Working Papers 2024
Working paper 1-2024
Espen R. Moen, Eran Yashiv
This paper studies the matching of workers within the firm when the productivity of workers depends on how well they match with their co-workers. The firm acts as a coordinating device and derives value from this role. It is shown that a worker's contribution to firm value changes over time in a non-trivial way as co-workers are replaced by new workers. The paper derives optimal hiring and replacement policies, including an optimal stopping rule, and characterizes the resulting equilibrium in terms of worker ows, firm output and the distribution of rm values. Simulations of the model reveal a rich pattern of worker turnover dynamics and their connections to the resulting firm values distribution. The paper stresses the role of horizontal di¤erences in worker productivity, which are di¤erent from vertical, assortative matching issues. It derives the rent from organizational capital, with worker complementarities playing a key role. We compare the model to match-specific productivity models and explore the essential differences, with the emphasis laid on worker interactions and complementarities.
Working paper 2-2024
The uneven effect of the COVID-19 pandemic on US fatal road accidents
Maya Fuks, Keith Gandal, Neil Gandal
One of the lesser-known categories of excess deaths of the COVID-19 pandemic in the US was that of fatal car crashes went up despite the fact that driving decreased due to the lockdowns. Remarkably, then, while there was significantly less traffic in 2020 compared to 2019—the total miles traveled by car decreased by 11% in 2020—there was at the same time a 6.8% increase in fatal car crashes. This meant that the fatality rate per vehicle miles traveled increased by 21% from 2019 to 2020.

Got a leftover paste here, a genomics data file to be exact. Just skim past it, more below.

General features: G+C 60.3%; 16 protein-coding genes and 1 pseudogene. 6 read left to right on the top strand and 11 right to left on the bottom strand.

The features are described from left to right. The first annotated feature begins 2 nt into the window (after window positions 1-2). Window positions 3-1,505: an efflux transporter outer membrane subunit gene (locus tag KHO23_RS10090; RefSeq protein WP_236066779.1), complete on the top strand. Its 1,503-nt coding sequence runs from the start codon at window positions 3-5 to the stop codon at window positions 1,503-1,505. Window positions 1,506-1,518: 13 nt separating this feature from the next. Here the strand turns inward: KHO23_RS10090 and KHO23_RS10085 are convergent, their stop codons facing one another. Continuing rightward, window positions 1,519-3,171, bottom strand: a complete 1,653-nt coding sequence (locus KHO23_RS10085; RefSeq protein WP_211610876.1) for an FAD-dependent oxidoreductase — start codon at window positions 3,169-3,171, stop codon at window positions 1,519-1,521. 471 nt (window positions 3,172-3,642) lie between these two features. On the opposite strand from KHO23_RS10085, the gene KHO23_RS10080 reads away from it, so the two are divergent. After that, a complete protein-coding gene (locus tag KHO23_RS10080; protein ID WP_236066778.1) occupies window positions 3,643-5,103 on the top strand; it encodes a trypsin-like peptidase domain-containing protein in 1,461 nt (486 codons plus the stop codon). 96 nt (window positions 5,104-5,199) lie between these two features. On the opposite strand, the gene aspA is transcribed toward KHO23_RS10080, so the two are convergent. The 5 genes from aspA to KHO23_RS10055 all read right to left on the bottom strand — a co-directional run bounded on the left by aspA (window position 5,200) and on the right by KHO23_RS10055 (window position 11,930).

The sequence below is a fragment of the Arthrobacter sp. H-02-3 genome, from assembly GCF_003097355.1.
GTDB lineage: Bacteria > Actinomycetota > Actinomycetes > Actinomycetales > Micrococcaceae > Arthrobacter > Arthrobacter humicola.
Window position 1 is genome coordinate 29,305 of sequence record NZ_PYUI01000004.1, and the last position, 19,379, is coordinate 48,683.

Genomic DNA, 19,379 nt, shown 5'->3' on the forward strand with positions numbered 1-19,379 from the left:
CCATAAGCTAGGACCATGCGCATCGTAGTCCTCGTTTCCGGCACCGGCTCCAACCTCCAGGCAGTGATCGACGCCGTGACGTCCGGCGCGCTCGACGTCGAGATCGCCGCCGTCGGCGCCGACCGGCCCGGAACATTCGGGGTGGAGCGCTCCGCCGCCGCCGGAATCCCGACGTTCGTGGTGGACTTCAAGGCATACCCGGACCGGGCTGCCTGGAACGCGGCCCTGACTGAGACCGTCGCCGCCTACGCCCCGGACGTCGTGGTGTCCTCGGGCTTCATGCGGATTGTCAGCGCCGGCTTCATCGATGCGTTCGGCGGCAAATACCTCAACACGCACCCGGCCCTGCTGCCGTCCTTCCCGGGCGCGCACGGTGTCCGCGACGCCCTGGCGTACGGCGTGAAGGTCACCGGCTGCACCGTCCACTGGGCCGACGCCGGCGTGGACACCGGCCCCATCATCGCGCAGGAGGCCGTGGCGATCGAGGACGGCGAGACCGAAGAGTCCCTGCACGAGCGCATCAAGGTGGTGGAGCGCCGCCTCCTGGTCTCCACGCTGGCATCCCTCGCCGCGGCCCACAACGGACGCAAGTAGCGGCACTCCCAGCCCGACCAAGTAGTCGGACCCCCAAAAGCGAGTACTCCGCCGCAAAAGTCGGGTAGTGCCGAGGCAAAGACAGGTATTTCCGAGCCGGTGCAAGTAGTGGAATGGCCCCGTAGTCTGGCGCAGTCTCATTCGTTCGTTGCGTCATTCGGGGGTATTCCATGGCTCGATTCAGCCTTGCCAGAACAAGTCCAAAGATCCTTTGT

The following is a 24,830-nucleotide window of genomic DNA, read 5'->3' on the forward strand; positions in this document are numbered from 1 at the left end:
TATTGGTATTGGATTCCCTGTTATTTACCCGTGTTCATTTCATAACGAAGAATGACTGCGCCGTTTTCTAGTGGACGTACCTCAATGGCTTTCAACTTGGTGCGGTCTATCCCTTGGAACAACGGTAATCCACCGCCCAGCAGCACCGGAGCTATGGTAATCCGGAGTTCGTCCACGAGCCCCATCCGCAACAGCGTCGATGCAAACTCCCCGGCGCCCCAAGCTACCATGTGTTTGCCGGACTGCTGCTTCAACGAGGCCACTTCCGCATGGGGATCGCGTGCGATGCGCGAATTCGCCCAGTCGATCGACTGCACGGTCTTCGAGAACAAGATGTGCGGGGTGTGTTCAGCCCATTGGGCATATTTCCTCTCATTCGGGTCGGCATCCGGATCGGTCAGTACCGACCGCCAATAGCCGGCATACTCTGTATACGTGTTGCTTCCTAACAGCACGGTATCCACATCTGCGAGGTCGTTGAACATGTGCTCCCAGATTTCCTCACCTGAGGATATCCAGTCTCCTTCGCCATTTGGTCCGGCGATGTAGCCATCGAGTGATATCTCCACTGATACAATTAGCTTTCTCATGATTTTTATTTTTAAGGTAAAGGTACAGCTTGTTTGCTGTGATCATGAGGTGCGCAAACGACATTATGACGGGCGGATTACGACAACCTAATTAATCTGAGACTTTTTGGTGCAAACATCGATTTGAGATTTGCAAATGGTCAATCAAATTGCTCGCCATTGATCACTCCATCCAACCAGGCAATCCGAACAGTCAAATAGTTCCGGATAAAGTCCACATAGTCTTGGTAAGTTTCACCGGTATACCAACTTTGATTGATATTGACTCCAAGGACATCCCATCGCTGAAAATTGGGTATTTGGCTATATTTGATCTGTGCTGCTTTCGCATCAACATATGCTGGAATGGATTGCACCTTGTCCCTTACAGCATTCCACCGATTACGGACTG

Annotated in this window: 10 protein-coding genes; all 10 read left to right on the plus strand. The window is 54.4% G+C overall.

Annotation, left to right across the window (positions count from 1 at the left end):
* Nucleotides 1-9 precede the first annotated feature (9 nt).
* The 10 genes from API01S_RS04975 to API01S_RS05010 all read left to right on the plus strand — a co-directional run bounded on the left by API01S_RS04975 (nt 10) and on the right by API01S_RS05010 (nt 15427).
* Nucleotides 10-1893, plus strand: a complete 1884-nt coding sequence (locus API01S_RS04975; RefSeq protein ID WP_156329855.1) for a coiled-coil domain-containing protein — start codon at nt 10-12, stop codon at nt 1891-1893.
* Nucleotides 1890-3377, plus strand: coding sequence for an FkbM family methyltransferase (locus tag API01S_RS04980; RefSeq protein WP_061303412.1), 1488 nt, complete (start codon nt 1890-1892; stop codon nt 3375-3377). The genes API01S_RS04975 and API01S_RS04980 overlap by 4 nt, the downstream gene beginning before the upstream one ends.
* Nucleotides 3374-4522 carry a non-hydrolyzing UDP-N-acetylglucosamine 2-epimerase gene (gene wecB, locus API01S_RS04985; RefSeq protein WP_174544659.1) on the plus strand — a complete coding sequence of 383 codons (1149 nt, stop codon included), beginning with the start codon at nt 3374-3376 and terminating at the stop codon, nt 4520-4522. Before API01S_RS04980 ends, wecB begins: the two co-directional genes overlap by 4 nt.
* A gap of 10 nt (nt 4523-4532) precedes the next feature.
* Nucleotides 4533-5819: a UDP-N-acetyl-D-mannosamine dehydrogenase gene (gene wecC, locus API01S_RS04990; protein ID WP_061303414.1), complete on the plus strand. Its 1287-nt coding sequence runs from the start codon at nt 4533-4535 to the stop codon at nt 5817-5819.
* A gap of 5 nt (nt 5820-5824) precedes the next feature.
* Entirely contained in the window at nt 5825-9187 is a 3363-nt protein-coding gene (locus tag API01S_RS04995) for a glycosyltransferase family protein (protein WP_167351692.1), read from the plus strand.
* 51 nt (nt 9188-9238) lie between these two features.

But the increase was not uniform: states that voted for Biden in 2020 had a much larger percentage increase in fatal car accidents per miles driven during the March to June 2020 period (the first four months of the pandemic) relative to the same period in 2019. In the case of states that voted for Biden, the average percentage increase in fatal car accidents per miles driven per state was 45 percent while the increase was just 22 percent in states that voted for Trump. During the next four months of the pandemic (July – October 2020), when COVID-19 was less prominent in the news and lockdowns had eased, the differences in the percentage increase in fatal car accidents per miles driven between Biden and Trump states was much smaller: 29% for Biden states versus 25% for states that voted for Trump.
Using regression analysis, we show that a higher percentage vote for Biden in 2020 is associated with a statistically significant increase in fatal accidents per vehicle miles travelled during the first four months (March – June 2020) of the pandemic relative to the same period in 2019. On the other hand, there is no statistical difference between the next four months of the pandemic (July-October 2020) relative to 2019.